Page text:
UnitedHealth profit drops 72% on legal settlement charge
NEW YORK (Reuters) – UnitedHealth Group Inc on Tuesday reported a 72 percent drop in quarterly profit on a big charge from a legal settlement and challenges in its businesses serving seniors and employers, although its results surpassed previously lowered expectations.
The largest U.S. health insurer by market value said second-quarter net earnings fell to $337 million, or 27 cents per share, from $1.23 billion, or 89 cents per share, a year earlier.
Excluding items, UnitedHealth earned 67 cents per share, 2 cents ahead of the analysts’ average forecast, according to Reuters Estimates.
Earlier this month, UnitedHealth estimated earnings for the quarter at 64 cents to 66 cents per share, excluding special items, far below analysts’ forecasts at the time.
Second-quarter revenue rose 6.7 percent to $20.3 billion.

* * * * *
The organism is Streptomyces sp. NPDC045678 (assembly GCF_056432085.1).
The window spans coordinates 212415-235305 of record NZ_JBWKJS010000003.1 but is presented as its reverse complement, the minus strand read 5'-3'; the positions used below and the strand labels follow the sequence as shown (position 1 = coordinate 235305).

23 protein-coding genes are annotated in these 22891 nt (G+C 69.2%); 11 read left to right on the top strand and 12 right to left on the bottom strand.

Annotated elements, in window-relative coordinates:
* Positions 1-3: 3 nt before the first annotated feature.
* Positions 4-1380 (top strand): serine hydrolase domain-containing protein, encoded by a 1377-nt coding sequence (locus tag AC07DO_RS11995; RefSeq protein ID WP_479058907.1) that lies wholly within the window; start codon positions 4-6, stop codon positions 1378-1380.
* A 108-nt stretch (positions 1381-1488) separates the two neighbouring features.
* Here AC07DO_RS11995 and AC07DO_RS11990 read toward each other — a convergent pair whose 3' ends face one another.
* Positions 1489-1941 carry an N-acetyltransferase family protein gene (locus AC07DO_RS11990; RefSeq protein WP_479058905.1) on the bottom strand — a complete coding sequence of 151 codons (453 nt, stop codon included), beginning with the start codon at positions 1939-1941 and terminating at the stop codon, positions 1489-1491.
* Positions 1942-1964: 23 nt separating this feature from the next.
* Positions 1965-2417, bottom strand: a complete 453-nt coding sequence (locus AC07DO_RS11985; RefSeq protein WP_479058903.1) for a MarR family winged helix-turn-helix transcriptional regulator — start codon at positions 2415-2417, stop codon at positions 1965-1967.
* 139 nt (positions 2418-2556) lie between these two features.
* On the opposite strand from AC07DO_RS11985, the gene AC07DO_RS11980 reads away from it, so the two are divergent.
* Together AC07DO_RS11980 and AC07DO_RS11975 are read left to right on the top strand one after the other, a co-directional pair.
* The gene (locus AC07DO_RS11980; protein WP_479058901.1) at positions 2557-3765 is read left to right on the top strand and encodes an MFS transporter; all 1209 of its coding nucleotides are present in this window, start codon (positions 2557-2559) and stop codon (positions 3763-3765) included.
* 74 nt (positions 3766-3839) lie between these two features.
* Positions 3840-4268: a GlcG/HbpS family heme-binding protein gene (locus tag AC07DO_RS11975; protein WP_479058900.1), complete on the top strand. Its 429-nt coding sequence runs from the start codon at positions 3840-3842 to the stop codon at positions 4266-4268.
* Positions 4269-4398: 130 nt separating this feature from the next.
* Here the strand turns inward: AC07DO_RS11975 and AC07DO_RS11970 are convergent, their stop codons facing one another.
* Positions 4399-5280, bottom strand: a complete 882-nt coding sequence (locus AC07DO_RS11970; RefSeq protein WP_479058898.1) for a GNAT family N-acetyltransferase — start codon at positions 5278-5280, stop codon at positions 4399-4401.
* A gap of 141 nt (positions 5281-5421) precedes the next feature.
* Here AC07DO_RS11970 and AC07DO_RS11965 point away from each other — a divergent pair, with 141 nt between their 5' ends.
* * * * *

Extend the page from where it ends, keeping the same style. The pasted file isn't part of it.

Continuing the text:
Earnings from operations at its main health-care benefits unit fell 35 percent to $1.14 billion.
Pressure in its commercial business serving employers — where the company has cited tough competition — hurt margins and enrollment. Membership in the company’s plans for which it assumes full insurance risk fell by 95,000 from the first quarter to about 10.5 million members.
Profitability in the company’s Medicare business for seniors also was under pressure, as the company offered overly attractive benefits to those with special-needs plans.
The company’s consolidated medical care ratio, which measures the portion of premiums spent on medical costs, worsened to 83.2 percent from 80.3 percent a year ago.
Overall, the Minneapolis-based company provided medical benefits to 32.68 million members at the end of the quarter.
The company said it still expected full-year adjusted earnings per share of $2.95 to $3.05. UnitedHealth lowered the outlook earlier this month, marking the second such reduction to initial 2008 expectations.
UnitedHealth shares have fallen 59 percent so far this year, worse than the 44 percent drop for the Morgan Stanley Healthcare Payor index , amid setbacks for its commercial business for employers and Medicare plans for seniors.
The company earlier this month agreed to pay more than $900 million to settle lawsuits related to past stock options practices. The legal settlements brought it closer to moving past a scandal over the manipulation of stock option dates that led to the departure of William McGuire as chief executive.